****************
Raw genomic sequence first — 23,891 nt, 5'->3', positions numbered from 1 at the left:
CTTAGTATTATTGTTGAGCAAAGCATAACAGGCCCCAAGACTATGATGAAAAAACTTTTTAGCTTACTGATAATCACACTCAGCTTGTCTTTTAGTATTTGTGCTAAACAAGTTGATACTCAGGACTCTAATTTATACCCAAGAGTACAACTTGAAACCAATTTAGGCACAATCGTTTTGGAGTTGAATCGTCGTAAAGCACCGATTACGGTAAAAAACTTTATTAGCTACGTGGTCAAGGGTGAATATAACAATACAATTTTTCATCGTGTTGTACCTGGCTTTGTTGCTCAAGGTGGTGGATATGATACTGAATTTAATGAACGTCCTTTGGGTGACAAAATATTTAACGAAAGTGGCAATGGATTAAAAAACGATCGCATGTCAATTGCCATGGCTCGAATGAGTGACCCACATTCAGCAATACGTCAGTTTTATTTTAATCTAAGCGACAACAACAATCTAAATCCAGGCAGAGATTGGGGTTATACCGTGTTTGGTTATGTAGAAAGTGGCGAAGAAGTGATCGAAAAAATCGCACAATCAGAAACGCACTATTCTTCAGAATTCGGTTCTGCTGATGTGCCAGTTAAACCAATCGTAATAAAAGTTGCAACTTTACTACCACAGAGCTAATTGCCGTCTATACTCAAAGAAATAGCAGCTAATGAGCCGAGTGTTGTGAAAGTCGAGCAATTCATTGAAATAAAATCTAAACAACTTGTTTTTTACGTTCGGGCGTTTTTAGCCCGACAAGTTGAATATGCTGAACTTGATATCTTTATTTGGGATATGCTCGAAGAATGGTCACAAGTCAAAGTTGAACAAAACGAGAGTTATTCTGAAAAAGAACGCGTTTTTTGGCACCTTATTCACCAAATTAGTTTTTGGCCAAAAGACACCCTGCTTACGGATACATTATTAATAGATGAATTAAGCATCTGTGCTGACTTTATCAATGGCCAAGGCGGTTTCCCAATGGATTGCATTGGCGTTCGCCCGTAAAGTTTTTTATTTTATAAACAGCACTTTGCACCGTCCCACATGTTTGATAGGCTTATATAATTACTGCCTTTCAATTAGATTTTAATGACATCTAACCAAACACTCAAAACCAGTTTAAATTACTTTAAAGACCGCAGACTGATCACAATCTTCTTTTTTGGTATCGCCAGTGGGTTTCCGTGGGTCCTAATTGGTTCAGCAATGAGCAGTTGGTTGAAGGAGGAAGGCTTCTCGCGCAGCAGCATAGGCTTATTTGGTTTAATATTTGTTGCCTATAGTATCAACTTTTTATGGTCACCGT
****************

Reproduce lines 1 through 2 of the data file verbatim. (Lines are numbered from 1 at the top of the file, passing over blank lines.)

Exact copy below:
Raw genomic sequence first — 23,891 nt, 5'->3', positions numbered from 1 at the left:
CTTAGTATTATTGTTGAGCAAAGCATAACAGGCCCCAAGACTATGATGAAAAAACTTTTTAGCTTACTGATAATCACACTCAGCTTGTCTTTTAGTATTTGTGCTAAACAAGTTGATACTCAGGACTCTAATTTATACCCAAGAGTACAACTTGAAACCAATTTAGGCACAATCGTTTTGGAGTTGAATCGTCGTAAAGCACCGATTACGGTAAAAAACTTTATTAGCTACGTGGTCAAGGGTGAATATAACAATACAATTTTTCATCGTGTTGTACCTGGCTTTGTTGCTCAAGGTGGTGGATATGATACTGAATTTAATGAACGTCCTTTGGGTGACAAAATATTTAACGAAAGTGGCAATGGATTAAAAAACGATCGCATGTCAATTGCCATGGCTCGAATGAGTGACCCACATTCAGCAATACGTCAGTTTTATTTTAATCTAAGCGACAACAACAATCTAAATCCAGGCAGAGATTGGGGTTATACCGTGTTTGGTTATGTAGAAAGTGGCGAAGAAGTGATCGAAAAAATCGCACAATCAGAAACGCACTATTCTTCAGAATTCGGTTCTGCTGATGTGCCAGTTAAACCAATCGTAATAAAAGTTGCAACTTTACTACCACAGAGCTAATTGCCGTCTATACTCAAAGAAATAGCAGCTAATGAGCCGAGTGTTGTGAAAGTCGAGCAATTCATTGAAATAAAATCTAAACAACTTGTTTTTTACGTTCGGGCGTTTTTAGCCCGACAAGTTGAATATGCTGAACTTGATATCTTTATTTGGGATATGCTCGAAGAATGGTCACAAGTCAAAGTTGAACAAAACGAGAGTTATTCTGAAAAAGAACGCGTTTTTTGGCACCTTATTCACCAAATTAGTTTTTGGCCAAAAGACACCCTGCTTACGGATACATTATTAATAGATGAATTAAGCATCTGTGCTGACTTTATCAATGGCCAAGGCGGTTTCCCAATGGATTGCATTGGCGTTCGCCCGTAAAGTTTTTTATTTTATAAACAGCACTTTGCACCGTCCCACATGTTTGATAGGCTTATATAATTACTGCCTTTCAATTAGATTTTAATGACATCTAACCAAACACTCAAAACCAGTTTAAATTACTTTAAAGACCGCAGACTGATCACAATCTTCTTTTTTGGTATCGCCAGTGGGTTTCCGTGGGTCCTAATTGGTTCAGCAATGAGCAGTTGGTTGAAGGAGGAAGGCTTCTCGCGCAGCAGCATAGGCTTATTTGGTTTAATATTTGTTGCCTATAGTATCAACTTTTTATGGTCACCGT